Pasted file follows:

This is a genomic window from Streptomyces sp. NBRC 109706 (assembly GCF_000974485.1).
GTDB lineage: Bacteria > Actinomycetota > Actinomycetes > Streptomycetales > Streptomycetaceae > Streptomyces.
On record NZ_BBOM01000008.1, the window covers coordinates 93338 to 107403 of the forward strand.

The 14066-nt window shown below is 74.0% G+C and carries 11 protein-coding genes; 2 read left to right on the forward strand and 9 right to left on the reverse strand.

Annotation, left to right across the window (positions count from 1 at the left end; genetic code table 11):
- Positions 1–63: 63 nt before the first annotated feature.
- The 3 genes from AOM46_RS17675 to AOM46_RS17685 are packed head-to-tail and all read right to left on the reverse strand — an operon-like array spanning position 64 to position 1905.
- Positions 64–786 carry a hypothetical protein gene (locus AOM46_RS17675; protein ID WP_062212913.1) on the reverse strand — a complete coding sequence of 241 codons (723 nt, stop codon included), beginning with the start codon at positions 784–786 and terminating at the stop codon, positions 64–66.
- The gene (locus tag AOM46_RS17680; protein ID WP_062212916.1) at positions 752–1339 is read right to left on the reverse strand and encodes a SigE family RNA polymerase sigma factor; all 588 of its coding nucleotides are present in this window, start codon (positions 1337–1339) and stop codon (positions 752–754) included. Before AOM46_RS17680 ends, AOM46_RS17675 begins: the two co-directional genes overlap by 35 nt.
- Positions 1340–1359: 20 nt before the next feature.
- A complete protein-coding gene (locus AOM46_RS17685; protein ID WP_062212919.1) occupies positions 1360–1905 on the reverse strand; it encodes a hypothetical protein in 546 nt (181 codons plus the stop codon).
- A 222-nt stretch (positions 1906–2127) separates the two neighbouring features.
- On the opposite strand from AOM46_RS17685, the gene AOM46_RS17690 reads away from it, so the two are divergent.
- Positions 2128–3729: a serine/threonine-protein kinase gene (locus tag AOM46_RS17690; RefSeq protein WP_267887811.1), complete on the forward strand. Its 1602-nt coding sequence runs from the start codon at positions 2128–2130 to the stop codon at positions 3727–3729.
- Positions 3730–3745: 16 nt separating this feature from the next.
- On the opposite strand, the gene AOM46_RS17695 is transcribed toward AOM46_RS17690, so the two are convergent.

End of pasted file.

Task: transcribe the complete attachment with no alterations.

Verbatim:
This is a genomic window from Streptomyces sp. NBRC 109706 (assembly GCF_000974485.1).
GTDB lineage: Bacteria > Actinomycetota > Actinomycetes > Streptomycetales > Streptomycetaceae > Streptomyces.
On record NZ_BBOM01000008.1, the window covers coordinates 93338 to 107403 of the forward strand.

The 14066-nt window shown below is 74.0% G+C and carries 11 protein-coding genes; 2 read left to right on the forward strand and 9 right to left on the reverse strand.

Annotation, left to right across the window (positions count from 1 at the left end; genetic code table 11):
- Positions 1–63: 63 nt before the first annotated feature.
- The 3 genes from AOM46_RS17675 to AOM46_RS17685 are packed head-to-tail and all read right to left on the reverse strand — an operon-like array spanning position 64 to position 1905.
- Positions 64–786 carry a hypothetical protein gene (locus AOM46_RS17675; protein ID WP_062212913.1) on the reverse strand — a complete coding sequence of 241 codons (723 nt, stop codon included), beginning with the start codon at positions 784–786 and terminating at the stop codon, positions 64–66.
- The gene (locus tag AOM46_RS17680; protein ID WP_062212916.1) at positions 752–1339 is read right to left on the reverse strand and encodes a SigE family RNA polymerase sigma factor; all 588 of its coding nucleotides are present in this window, start codon (positions 1337–1339) and stop codon (positions 752–754) included. Before AOM46_RS17680 ends, AOM46_RS17675 begins: the two co-directional genes overlap by 35 nt.
- Positions 1340–1359: 20 nt before the next feature.
- A complete protein-coding gene (locus AOM46_RS17685; protein ID WP_062212919.1) occupies positions 1360–1905 on the reverse strand; it encodes a hypothetical protein in 546 nt (181 codons plus the stop codon).
- A 222-nt stretch (positions 1906–2127) separates the two neighbouring features.
- On the opposite strand from AOM46_RS17685, the gene AOM46_RS17690 reads away from it, so the two are divergent.
- Positions 2128–3729: a serine/threonine-protein kinase gene (locus tag AOM46_RS17690; RefSeq protein WP_267887811.1), complete on the forward strand. Its 1602-nt coding sequence runs from the start codon at positions 2128–2130 to the stop codon at positions 3727–3729.
- Positions 3730–3745: 16 nt separating this feature from the next.
- On the opposite strand, the gene AOM46_RS17695 is transcribed toward AOM46_RS17690, so the two are convergent.